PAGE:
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GE Aerospace demonstrates hypersonic dual-mode ramjet with rotating detonation combustion

GE Aerospace recently demonstrated what it believes is the first hypersonic dual-mode ramjet (DMRJ) rig test with rotating detonation combustion (RDC) (earlier post) in a supersonic flow stream. This could help enable high-speed, long-range flight with increased efficiency.

A dual mode ramjet (DMR) is a ramjet engine which can be operated in both subsonic and supersonic combustion mode. RDC enables higher thrust generation more efficiently, at an overall smaller engine size and weight, by combusting the fuel through supersonically tavelling detonation waves instead of a standard combustion system that powers traditional jet engines today. This in turn delivers high performance in a small volume.

The milestone and overall portfolio of programs position GE Aerospace to pursue multiple opportunities in the hypersonic sector as it prepares to launch as a standalone company in Q2 of 2024.

The successful high-speed propulsion DMRJ demonstration is part of a comprehensive portfolio of technology programs GE Aerospace is developing and scaling to advance hypersonic capabilities, including high-temperature materials and high-temperature electronics.

These technologies are the product of more than a decade’s worth of direct hypersonic-related efforts advanced by GE Aerospace Research and several decades of developments for its GE Aerospace engine business in key areas such as high-temperature ceramic matrix composites (CMCs), silicon carbide power electronics, additive technologies, and advanced thermal management.

The acquisition of Innoveering last year gave GE Aerospace dual mode ramjet engine capabilities that were rapidly augmented with GE Aerospace Research’s decade’s long work in RDC and several decades of GE Aerospace experience in high Mach research and engine development programs.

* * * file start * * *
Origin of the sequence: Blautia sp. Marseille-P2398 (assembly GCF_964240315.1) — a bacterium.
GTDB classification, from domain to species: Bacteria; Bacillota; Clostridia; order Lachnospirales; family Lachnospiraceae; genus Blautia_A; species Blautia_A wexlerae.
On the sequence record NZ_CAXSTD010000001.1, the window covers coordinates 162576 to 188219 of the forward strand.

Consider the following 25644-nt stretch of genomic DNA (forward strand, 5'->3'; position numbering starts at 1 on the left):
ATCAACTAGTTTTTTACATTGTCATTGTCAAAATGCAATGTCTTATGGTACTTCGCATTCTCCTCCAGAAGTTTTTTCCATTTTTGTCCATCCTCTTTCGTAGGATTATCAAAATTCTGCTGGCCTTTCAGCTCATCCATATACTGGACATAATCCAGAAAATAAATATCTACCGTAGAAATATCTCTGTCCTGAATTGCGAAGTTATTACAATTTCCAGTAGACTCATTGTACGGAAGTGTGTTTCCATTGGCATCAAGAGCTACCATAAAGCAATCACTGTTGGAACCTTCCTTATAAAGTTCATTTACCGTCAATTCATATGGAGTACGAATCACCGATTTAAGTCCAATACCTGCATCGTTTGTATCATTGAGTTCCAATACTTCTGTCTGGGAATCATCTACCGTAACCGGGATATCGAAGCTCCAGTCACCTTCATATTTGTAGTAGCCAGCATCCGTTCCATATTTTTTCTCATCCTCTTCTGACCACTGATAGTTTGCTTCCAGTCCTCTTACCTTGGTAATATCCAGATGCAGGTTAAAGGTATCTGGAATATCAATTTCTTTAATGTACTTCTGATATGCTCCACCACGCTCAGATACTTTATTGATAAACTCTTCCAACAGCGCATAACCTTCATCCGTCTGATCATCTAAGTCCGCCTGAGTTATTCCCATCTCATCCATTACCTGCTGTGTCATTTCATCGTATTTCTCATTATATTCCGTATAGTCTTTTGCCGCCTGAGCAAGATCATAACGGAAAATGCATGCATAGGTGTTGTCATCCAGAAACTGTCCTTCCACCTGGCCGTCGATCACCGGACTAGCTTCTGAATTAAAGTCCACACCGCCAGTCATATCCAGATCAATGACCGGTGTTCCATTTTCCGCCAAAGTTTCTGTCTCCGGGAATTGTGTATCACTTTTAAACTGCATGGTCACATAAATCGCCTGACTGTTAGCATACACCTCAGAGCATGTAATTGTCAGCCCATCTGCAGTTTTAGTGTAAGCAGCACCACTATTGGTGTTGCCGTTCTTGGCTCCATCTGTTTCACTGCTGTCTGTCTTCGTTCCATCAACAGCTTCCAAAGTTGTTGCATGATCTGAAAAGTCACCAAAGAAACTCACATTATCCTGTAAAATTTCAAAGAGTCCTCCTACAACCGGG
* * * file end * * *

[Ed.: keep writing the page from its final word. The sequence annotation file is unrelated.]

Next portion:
Mark Rettig, Vice President & General Manager, Edison Works Business & Technology Development, GE Aerospace,said that the team has moved very fast, noting it took just 12 months from start to finish for the DMRJ with RDC demonstration. The team is on track with its goal to demonstrate a full DMRJ with RDC at scale next year.

The development of high-speed ramjet propulsion capabilities is a key anchor point of other key advancements in hypersonic technologies, including:

  • High-Temperature Materials: GE Aerospace is the only aerospace OEM using ceramic matrix composites in the high pressure turbines on commercial aircraft. These decades of materials innovation in superalloys have delivered higher temperature capabilities and durability that have enabled commercial engines to operate more efficiently over time.

  • High-Temperature Electronics: GE Aerospace researchers recently demonstrated the first believed Silicon Carbide (SiC) MOSFETs that can operate at temperatures exceeding 800 ˚C, along with other recent advancements in SiC technology that have created scalable 600 ˚C-capable electronics to control and monitor hypersonic vehicles in extreme high temperature operating environments. GE Aerospace has amassed a leading IP portfolio in SiC over two decades and already offers SiC- based electrical power products with power levels from kilowatts to megawatts for harsh environments in aerospace, industrial, and military applications.



Rotating detonation combustion is like Sasquatch, there are many sightings but no captures.

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